Another major potential to bring people to upstate New York is to increase tourism through destination resort casinos. Now, some people will say New York is not in the casino business, we're in the racino business, they will say. I would say those people are in a different state called the state of denial because nobody knows that we're not in the casino business - especially the casinos. If you look at how the casinos advertise, what they say they are, what it says on television, what it says inside the casino, we are in the casino business. We may technically call it the racino business, we may not regulate it the right way, we may not get the right revenues from it but we have backed into the casino business, through the name of the racino business. We now have 17 facilities across the state operating, holding themselves out as casinos. And we say in this town we say no, no, they're all wrong, they're really racinos. No, they're operating as casinos. We're also surrounded by casinos, 39 close to the border where we're losing revenue every day because people are going to those casinos to play. We propose a casino gaming plan to boost upstate development. There are now 8.2 million residents about in New York City. There are 50 million tourists to New York City every year. A major challenge for us and a major opportunity for us is to get that traffic from New York City to upstate New York. As I said before, I believe if they visit, they will come back and they will stay, but we have to get them there. And I believe casinos in upstate New York could be a great magnet to bring the New York City traffic up. They now go to New Jersey, they go to Connecticut, why don't we bring them to upstate New York? We propose a casino gaming plan to boost upstate New York. We propose phase one, three casinos all in upstate New York. No casinos in New York City because the plan is to bring downstate New Yorkers to upstate. If you put a casino in New York City, they'll go to the New York City casino. The people who come in from out of town will go to the New York City casino. We want them going upstate and using this as a magnet to get people upstate. We propose a revenue split of 90% of the funds for education, 10% for local tax relief. We believe the local government and the communities should have a right to support or not support and that should be a factor in the selection of the facility at that location. We believe we should hold a national competition. I have reason to believe the best casino companies in the country and the world will come in to compete but I believe we should keep the politics out of the decision and leave it to the gaming commission to pick the best on the merits. This would require a November referendum.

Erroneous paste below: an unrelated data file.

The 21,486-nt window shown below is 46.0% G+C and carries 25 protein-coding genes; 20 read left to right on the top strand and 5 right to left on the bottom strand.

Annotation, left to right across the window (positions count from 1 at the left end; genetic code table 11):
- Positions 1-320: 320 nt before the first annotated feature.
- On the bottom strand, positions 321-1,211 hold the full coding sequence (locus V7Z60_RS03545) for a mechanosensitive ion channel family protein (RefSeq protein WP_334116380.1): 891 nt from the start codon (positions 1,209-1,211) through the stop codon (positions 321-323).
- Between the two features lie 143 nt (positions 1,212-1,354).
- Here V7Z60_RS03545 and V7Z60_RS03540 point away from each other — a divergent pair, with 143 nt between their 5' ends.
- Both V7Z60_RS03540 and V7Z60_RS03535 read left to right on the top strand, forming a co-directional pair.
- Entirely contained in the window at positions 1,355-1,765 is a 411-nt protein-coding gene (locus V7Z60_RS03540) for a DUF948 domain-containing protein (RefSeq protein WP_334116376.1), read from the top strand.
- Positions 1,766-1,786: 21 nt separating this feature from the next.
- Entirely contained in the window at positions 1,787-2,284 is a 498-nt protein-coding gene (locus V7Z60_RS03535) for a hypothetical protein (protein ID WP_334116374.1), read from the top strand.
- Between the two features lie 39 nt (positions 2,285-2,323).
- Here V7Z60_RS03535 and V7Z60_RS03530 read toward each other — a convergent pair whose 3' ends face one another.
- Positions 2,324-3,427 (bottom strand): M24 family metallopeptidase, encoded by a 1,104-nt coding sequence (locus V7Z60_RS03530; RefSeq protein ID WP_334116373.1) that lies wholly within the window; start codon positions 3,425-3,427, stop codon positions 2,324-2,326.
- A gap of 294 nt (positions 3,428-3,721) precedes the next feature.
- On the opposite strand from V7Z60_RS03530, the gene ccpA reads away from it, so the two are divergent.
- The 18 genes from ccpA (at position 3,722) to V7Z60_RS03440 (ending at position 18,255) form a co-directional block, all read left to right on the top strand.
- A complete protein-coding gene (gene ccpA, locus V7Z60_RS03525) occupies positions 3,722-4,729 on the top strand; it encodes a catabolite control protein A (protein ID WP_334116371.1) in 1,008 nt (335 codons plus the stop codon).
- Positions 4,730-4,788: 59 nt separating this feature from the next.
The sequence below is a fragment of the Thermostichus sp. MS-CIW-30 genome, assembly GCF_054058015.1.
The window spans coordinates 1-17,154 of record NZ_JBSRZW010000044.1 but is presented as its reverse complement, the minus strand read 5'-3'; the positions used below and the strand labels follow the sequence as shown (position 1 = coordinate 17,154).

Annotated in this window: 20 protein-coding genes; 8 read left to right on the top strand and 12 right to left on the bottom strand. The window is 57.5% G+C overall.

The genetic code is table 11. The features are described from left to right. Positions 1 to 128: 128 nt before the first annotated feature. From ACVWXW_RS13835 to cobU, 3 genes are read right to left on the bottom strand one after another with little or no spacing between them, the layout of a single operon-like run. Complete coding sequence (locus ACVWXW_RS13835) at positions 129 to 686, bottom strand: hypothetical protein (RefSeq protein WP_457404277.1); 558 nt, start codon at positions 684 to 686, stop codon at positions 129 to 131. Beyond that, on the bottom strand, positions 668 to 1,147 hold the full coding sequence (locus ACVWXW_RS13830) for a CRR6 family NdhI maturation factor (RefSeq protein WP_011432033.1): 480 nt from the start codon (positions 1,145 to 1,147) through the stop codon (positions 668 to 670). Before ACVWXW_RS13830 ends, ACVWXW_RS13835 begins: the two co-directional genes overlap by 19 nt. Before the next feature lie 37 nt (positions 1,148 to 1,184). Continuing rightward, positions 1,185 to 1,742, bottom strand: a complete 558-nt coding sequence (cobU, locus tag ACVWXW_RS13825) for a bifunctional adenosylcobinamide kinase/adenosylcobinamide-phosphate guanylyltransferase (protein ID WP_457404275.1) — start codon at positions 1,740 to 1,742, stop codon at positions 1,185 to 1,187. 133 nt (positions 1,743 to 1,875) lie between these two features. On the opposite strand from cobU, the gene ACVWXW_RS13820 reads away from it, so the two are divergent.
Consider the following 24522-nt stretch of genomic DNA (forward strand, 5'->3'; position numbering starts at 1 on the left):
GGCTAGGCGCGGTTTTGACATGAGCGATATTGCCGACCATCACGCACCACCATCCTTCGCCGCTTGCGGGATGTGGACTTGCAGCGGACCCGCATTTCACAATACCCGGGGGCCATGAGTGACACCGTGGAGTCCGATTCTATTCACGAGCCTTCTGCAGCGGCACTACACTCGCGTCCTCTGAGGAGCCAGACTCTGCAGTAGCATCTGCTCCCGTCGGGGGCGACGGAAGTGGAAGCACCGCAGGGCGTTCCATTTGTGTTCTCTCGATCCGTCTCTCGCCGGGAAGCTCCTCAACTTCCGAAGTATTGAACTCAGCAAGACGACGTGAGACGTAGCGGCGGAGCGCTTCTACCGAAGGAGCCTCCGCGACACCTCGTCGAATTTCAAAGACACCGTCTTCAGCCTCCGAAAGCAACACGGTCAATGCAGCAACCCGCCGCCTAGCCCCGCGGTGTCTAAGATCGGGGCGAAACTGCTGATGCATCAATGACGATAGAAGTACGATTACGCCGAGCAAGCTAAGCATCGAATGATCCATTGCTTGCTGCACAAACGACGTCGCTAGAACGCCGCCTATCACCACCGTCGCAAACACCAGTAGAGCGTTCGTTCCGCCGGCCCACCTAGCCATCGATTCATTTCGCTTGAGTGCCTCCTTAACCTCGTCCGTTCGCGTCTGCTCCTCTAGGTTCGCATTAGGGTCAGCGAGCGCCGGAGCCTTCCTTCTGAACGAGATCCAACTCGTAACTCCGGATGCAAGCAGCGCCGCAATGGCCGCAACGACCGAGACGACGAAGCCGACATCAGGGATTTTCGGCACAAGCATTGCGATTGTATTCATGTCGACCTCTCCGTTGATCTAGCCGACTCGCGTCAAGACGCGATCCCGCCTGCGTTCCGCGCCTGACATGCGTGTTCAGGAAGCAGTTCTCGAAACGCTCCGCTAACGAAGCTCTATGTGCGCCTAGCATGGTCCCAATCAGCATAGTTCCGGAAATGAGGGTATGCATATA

In terms of education, Governor Seward said the standard of education ought to be elevated. It is the highest; education is the chief of our responsibilities. He said that in 1839; it is true today. When it comes to education, I say two words: more and better. We need more learning time in this country. Not just in this state. Secretary Arne Duncan put his finger on this a long time ago. We are still providing education as if we were an agrarian economy and an agrarian society and we needed the children home to work the fields. That's why our school day and school months is what it is. The advantages of more education are clear. When you look internationally, countries that are beating us educated their children more -- just more days on education. 200 for Korea, 190 for Canada, 179 for the United States. We need more learning time, my friends, if we really are serious about improving education. There are three options for more time. Option A is longer days, extend the school day beyond 3 o'clock or start the school day earlier. Option B is to have a longer year, less summer vacation or fewer vacations during the year. Or you could do a combination of both. Now, these are big decisions, they impact families, they impact neighborhoods. There'll be different opinions on these options. Our proposal is that we, the state, makes it an option for every school district in the state, if they want to opt in and how they want to opt in - longer day, longer year, combination. It's up to them. But if they do it, the state would pay 100% of the additional cost to give them the incentive to actually do it.